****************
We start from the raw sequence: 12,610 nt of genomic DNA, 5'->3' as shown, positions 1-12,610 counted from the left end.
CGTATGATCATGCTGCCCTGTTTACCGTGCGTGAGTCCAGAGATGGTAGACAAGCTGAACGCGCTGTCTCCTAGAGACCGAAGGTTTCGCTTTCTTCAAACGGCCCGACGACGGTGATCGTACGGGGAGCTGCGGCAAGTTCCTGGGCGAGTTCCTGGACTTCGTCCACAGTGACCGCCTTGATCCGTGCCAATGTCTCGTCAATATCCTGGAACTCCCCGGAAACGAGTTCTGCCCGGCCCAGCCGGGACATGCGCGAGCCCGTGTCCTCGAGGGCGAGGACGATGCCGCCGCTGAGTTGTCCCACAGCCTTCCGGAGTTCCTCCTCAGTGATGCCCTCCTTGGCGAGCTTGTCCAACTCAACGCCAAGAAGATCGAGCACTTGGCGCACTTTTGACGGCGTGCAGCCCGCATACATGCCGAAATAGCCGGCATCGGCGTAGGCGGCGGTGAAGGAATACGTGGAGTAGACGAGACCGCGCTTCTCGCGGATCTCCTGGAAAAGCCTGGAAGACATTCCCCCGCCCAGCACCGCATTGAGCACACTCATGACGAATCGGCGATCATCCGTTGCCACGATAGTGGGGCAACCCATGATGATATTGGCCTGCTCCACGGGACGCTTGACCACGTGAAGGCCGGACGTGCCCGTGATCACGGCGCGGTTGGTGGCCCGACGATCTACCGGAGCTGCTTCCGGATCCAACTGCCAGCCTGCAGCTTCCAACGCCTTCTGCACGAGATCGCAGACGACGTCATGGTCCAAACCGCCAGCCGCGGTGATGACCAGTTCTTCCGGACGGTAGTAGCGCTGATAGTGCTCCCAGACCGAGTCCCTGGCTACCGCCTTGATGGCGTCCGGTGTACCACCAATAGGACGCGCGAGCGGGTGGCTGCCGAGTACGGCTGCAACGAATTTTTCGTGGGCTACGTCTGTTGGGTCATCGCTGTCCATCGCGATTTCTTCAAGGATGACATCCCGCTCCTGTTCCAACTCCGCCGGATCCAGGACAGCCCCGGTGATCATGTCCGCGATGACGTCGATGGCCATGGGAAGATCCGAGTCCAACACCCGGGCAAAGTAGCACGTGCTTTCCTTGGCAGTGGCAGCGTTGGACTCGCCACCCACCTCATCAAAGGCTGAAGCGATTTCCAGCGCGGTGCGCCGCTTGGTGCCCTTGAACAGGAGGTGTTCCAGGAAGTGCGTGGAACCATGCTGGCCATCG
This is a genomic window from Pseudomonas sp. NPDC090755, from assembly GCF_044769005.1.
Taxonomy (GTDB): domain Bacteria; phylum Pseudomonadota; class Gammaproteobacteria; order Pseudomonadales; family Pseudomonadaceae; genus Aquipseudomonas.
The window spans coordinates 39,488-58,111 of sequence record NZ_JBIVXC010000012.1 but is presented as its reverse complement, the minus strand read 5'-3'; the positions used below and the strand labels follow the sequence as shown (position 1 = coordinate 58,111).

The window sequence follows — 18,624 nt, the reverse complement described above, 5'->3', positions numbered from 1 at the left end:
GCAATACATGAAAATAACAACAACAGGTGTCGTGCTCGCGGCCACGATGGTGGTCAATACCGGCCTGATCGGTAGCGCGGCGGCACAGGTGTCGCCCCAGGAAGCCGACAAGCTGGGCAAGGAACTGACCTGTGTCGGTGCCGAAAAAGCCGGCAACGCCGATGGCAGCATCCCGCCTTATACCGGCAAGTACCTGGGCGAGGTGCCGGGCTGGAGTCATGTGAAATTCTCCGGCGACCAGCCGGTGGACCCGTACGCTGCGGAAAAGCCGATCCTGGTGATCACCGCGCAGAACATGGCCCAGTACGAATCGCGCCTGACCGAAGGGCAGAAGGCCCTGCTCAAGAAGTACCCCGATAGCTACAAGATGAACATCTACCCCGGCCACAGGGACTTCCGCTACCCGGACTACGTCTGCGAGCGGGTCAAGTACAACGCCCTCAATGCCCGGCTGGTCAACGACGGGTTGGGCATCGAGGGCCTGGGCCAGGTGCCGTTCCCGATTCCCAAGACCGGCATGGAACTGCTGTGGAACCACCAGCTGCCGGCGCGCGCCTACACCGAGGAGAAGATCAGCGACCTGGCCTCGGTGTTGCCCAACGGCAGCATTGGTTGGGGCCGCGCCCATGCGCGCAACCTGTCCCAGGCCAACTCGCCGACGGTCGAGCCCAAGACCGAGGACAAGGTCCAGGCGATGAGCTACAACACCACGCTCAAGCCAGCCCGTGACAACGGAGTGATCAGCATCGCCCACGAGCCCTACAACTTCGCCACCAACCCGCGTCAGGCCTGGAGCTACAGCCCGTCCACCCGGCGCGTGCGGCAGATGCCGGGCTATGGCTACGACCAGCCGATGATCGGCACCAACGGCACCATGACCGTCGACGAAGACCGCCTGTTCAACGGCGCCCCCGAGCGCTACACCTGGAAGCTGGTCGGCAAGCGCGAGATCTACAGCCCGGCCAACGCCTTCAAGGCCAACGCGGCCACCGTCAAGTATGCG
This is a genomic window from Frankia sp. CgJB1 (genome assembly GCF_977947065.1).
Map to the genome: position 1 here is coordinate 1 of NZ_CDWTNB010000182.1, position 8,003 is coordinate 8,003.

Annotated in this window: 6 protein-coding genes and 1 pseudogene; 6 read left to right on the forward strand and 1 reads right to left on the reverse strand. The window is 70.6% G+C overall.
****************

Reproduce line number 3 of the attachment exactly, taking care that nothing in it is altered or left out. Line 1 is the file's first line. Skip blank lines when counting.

This is a genomic window from Pseudomonas sp. NPDC090755, from assembly GCF_044769005.1.